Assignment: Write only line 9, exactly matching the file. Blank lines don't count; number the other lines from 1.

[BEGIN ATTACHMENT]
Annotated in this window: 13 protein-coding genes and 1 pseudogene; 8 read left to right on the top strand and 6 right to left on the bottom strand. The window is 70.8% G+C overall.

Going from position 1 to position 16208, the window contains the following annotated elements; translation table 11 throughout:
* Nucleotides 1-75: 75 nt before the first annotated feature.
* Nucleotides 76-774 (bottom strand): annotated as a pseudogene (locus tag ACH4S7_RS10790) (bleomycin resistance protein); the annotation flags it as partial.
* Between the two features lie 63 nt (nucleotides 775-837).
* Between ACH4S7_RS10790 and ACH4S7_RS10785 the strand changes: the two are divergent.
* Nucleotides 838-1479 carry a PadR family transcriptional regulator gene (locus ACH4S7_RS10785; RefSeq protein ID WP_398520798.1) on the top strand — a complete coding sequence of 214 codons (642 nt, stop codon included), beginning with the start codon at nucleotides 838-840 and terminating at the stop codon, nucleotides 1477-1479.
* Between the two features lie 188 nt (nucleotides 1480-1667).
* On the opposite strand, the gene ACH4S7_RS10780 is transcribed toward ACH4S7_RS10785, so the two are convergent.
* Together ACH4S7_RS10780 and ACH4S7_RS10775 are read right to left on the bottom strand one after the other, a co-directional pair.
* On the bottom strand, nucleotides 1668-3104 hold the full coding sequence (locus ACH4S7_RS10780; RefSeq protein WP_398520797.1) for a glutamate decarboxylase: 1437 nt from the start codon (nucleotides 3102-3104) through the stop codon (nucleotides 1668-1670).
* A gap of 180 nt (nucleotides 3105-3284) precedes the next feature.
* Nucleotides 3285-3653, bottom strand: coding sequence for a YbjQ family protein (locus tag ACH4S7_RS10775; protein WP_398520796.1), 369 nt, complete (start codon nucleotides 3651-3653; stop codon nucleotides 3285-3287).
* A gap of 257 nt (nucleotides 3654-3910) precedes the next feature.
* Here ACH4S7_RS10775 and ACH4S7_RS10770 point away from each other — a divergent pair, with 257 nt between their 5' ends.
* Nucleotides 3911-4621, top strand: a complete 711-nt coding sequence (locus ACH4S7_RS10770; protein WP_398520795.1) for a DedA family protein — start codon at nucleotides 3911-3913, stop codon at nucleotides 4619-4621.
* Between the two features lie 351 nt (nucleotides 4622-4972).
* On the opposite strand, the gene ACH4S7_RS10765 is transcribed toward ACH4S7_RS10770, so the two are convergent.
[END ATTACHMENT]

* On the opposite strand, the gene ACH4S7_RS10780 is transcribed toward ACH4S7_RS10785, so the two are convergent.